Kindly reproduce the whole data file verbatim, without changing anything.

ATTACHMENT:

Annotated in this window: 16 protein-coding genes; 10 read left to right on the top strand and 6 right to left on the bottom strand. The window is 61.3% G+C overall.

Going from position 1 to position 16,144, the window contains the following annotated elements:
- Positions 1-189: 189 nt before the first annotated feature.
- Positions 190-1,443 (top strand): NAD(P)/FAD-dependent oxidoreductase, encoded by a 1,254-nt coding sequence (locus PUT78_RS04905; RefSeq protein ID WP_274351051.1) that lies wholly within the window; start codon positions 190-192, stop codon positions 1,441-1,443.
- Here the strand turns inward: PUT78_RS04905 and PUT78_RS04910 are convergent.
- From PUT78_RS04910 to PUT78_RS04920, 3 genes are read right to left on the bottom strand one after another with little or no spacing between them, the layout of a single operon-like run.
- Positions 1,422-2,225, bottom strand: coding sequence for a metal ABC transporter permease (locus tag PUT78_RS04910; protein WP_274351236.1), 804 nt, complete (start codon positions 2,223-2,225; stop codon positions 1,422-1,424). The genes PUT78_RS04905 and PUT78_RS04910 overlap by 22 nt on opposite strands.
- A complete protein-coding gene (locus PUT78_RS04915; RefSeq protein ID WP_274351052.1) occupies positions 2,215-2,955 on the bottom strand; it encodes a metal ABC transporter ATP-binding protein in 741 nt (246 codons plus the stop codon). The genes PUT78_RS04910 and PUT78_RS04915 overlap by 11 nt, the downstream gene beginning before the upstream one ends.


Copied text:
Annotated in this window: 16 protein-coding genes; 10 read left to right on the top strand and 6 right to left on the bottom strand. The window is 61.3% G+C overall.

Going from position 1 to position 16,144, the window contains the following annotated elements:
- Positions 1-189: 189 nt before the first annotated feature.
- Positions 190-1,443 (top strand): NAD(P)/FAD-dependent oxidoreductase, encoded by a 1,254-nt coding sequence (locus PUT78_RS04905; RefSeq protein ID WP_274351051.1) that lies wholly within the window; start codon positions 190-192, stop codon positions 1,441-1,443.
- Here the strand turns inward: PUT78_RS04905 and PUT78_RS04910 are convergent.
- From PUT78_RS04910 to PUT78_RS04920, 3 genes are read right to left on the bottom strand one after another with little or no spacing between them, the layout of a single operon-like run.
- Positions 1,422-2,225, bottom strand: coding sequence for a metal ABC transporter permease (locus tag PUT78_RS04910; protein WP_274351236.1), 804 nt, complete (start codon positions 2,223-2,225; stop codon positions 1,422-1,424). The genes PUT78_RS04905 and PUT78_RS04910 overlap by 22 nt on opposite strands.
- A complete protein-coding gene (locus PUT78_RS04915; RefSeq protein ID WP_274351052.1) occupies positions 2,215-2,955 on the bottom strand; it encodes a metal ABC transporter ATP-binding protein in 741 nt (246 codons plus the stop codon). The genes PUT78_RS04910 and PUT78_RS04915 overlap by 11 nt, the downstream gene beginning before the upstream one ends.